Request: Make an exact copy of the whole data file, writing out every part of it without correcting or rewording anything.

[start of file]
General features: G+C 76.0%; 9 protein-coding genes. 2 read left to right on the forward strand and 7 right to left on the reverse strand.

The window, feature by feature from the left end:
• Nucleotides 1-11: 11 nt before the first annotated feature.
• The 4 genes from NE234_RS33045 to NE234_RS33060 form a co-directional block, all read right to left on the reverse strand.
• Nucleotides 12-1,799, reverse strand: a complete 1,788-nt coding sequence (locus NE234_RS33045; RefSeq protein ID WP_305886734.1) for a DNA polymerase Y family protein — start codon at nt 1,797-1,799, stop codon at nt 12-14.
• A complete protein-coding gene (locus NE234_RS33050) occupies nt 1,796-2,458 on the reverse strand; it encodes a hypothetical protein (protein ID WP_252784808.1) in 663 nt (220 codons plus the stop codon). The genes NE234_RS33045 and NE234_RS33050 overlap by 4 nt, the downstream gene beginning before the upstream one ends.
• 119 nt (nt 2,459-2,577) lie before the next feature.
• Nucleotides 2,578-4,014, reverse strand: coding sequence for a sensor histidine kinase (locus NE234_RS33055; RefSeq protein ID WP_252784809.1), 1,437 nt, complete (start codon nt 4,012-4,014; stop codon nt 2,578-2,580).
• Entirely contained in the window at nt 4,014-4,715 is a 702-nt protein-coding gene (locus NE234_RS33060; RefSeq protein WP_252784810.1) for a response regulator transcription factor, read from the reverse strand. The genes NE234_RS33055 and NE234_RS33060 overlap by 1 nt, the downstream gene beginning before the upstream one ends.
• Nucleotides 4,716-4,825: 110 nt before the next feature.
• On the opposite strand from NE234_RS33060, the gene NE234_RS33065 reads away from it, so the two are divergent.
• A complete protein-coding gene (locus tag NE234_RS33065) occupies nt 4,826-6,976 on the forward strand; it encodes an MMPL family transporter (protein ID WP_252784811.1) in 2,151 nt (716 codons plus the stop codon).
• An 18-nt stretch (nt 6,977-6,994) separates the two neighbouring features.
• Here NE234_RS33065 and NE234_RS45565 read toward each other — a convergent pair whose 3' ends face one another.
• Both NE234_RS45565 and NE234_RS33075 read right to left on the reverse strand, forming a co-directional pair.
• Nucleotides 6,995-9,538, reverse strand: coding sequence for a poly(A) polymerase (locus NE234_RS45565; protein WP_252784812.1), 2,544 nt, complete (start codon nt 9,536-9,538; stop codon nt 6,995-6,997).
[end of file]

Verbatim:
General features: G+C 76.0%; 9 protein-coding genes. 2 read left to right on the forward strand and 7 right to left on the reverse strand.

The window, feature by feature from the left end:
• Nucleotides 1-11: 11 nt before the first annotated feature.
• The 4 genes from NE234_RS33045 to NE234_RS33060 form a co-directional block, all read right to left on the reverse strand.
• Nucleotides 12-1,799, reverse strand: a complete 1,788-nt coding sequence (locus NE234_RS33045; RefSeq protein ID WP_305886734.1) for a DNA polymerase Y family protein — start codon at nt 1,797-1,799, stop codon at nt 12-14.
• A complete protein-coding gene (locus NE234_RS33050) occupies nt 1,796-2,458 on the reverse strand; it encodes a hypothetical protein (protein ID WP_252784808.1) in 663 nt (220 codons plus the stop codon). The genes NE234_RS33045 and NE234_RS33050 overlap by 4 nt, the downstream gene beginning before the upstream one ends.
• 119 nt (nt 2,459-2,577) lie before the next feature.
• Nucleotides 2,578-4,014, reverse strand: coding sequence for a sensor histidine kinase (locus NE234_RS33055; RefSeq protein ID WP_252784809.1), 1,437 nt, complete (start codon nt 4,012-4,014; stop codon nt 2,578-2,580).
• Entirely contained in the window at nt 4,014-4,715 is a 702-nt protein-coding gene (locus NE234_RS33060; RefSeq protein WP_252784810.1) for a response regulator transcription factor, read from the reverse strand. The genes NE234_RS33055 and NE234_RS33060 overlap by 1 nt, the downstream gene beginning before the upstream one ends.
• Nucleotides 4,716-4,825: 110 nt before the next feature.
• On the opposite strand from NE234_RS33060, the gene NE234_RS33065 reads away from it, so the two are divergent.
• A complete protein-coding gene (locus tag NE234_RS33065) occupies nt 4,826-6,976 on the forward strand; it encodes an MMPL family transporter (protein ID WP_252784811.1) in 2,151 nt (716 codons plus the stop codon).
• An 18-nt stretch (nt 6,977-6,994) separates the two neighbouring features.
• Here NE234_RS33065 and NE234_RS45565 read toward each other — a convergent pair whose 3' ends face one another.
• Both NE234_RS45565 and NE234_RS33075 read right to left on the reverse strand, forming a co-directional pair.
• Nucleotides 6,995-9,538, reverse strand: coding sequence for a poly(A) polymerase (locus NE234_RS45565; protein WP_252784812.1), 2,544 nt, complete (start codon nt 9,536-9,538; stop codon nt 6,995-6,997).